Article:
He still tends a fruit and vegetable garden in his backyard, but his legs are not as steady as they once were, necessitating use of a walking stick. And he loves taking advantage of the Casa’s exercise pool, which simulates currents, but regrets losing his “pool buddy,” Father James Conway, whose health required moving to assisted living at Padua Place.

“I’ve never lived in a better home than here,” Father Hubertus relates, observing he grew up on a farm without electricity, lived in a dormitory as a seminarian and then in parish rectories that were usually old and small. “Here you have privacy, but you have company,” he says with a smile. “It’s like going back to the seminary without the rules.”

Msgr. Enda McKenna has called the Casa home since November 2017. Hailing from County Monaghan, Northern Ireland, he served the archdiocese for 55 years before retirement. At the Casa, he enjoys walking the peaceful grounds, “sometimes just praying the rosary as I walk around.” The area has experienced a building boom, but the Casa retains the rural feel of seclusion, not only for the priests but for the deer who have made it their home too. Father McKenna is one of a long line of past residents who feed them. “They’re beautiful, beautiful neighbors,” he adds. “It’s their territory. They have been here first.”

He also enjoys spending time in the Casa’s chapel and finds many opportunities to assist parishes, including St. Paul and San Fernando Cathedral, where he helps with their daily seven hours of confessions. “I can still be part of ministry in the archdiocese,” he says, “and I can have my own time in my apartment, so I feel very blessed.”

Father Emmet Carolan, also came from Ireland (Dalkey, County Dublin) and retired last year to Casa de Padres after 54 years of service. “It’s all good,” he says of Casa de Padres. “I like how we begin our day with celebrating Mass together, the group of us, and then continuing it in conversation in the dining area with coffee and breakfast.”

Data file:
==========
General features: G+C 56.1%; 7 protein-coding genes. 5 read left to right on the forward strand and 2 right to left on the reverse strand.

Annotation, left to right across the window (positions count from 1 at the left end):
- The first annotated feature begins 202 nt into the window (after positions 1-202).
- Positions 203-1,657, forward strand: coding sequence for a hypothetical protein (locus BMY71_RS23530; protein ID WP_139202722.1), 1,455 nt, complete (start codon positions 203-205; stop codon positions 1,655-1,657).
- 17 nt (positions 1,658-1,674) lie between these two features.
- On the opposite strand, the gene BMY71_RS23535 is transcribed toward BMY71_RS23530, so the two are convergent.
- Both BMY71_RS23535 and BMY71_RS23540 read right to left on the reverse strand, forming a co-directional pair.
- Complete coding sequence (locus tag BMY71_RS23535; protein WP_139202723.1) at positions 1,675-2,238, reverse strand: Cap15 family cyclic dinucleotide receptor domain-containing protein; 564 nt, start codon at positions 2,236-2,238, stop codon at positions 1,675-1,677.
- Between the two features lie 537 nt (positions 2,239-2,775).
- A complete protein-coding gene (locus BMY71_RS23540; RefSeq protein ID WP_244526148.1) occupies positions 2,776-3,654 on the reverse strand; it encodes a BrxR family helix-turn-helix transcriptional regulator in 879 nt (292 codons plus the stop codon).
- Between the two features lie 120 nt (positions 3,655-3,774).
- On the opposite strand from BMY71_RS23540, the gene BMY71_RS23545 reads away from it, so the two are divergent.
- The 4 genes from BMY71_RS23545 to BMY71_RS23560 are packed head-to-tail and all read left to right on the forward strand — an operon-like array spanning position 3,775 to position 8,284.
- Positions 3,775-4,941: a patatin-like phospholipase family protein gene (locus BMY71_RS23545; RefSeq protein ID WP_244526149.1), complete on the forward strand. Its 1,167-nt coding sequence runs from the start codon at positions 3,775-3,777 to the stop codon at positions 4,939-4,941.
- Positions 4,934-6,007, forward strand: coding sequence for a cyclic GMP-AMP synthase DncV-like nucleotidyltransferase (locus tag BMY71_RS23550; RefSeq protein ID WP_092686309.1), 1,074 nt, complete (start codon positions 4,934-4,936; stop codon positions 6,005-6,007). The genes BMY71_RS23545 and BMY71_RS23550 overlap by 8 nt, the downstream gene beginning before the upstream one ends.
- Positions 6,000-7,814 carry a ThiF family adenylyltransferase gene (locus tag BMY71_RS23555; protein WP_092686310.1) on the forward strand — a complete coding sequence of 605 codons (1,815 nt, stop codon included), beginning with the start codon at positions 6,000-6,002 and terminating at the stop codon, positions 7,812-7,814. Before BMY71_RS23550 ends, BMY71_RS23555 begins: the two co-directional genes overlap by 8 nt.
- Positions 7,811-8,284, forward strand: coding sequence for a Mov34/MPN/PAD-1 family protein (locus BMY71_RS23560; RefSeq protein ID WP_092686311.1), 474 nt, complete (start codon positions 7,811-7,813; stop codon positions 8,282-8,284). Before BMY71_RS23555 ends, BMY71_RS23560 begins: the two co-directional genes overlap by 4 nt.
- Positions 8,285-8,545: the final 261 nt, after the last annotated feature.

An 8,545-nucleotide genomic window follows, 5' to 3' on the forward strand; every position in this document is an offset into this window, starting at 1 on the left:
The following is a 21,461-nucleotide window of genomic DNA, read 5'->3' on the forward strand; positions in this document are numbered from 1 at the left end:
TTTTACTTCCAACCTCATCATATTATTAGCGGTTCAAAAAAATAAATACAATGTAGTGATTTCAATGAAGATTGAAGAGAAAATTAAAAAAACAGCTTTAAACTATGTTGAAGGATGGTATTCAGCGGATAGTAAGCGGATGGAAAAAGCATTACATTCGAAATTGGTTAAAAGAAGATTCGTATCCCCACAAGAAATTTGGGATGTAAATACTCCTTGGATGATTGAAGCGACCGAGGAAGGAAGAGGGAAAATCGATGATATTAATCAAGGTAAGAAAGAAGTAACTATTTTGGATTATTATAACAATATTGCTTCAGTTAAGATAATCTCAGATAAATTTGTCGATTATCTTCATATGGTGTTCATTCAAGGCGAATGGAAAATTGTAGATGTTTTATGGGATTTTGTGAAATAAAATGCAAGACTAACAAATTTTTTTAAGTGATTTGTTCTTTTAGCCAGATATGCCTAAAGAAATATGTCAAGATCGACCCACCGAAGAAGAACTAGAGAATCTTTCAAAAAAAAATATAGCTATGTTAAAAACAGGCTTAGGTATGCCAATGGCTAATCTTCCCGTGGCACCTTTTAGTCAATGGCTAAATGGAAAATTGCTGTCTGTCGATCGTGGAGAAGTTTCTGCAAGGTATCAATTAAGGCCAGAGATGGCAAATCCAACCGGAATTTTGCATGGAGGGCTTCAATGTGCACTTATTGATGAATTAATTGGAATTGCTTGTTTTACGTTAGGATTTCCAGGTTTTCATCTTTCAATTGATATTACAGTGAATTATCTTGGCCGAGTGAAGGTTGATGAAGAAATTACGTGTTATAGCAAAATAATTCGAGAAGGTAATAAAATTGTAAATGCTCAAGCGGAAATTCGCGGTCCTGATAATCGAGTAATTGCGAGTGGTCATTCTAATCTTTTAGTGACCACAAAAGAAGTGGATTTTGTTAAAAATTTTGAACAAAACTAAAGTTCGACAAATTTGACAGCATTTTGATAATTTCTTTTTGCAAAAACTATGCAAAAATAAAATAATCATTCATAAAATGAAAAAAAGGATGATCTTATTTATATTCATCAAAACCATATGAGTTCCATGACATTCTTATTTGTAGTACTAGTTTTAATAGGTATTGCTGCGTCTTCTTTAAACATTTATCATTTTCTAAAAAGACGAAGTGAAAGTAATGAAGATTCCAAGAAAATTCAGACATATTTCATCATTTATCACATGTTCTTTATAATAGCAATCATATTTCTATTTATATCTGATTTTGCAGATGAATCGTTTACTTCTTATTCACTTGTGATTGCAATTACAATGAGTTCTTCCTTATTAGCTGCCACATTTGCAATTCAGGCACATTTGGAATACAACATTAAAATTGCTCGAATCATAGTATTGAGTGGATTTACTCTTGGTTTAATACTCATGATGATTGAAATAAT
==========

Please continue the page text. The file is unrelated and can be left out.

He notes that Manager Tara Castro “is always willing to be helpful” and that with Lisa Novian’s good cooking and Griselda Rodela’s keeping their apartments and clothes clean, life is good. “Sometimes I have a commitment for Mass or something else,” he relates, “but I’ve lots of time for myself to read, reflect.”

Father Anthony Cummins is a new face at the Casa, having arrived the first week in August. The longtime pastor at St. Peter Parish in Boerne, he had retired to a house of his own there five years ago. “What I enjoy the most,” he says of Casa de Padres, “is the company and the chatter around the table at meals. That’s a wonderful benefit after living alone for five years.” He also appreciates the caring attitude of his fellow priests at the Casa.

These days he helps out at his old parish and at St. Matthew and sometimes at Comfort and Honey Creek, and he enjoys playing a little golf. “It’s just a wonderful place,” he says of the Casa, “and I’m grateful that Archbishop Flores was mindful of the need for having a place for priests to retire.”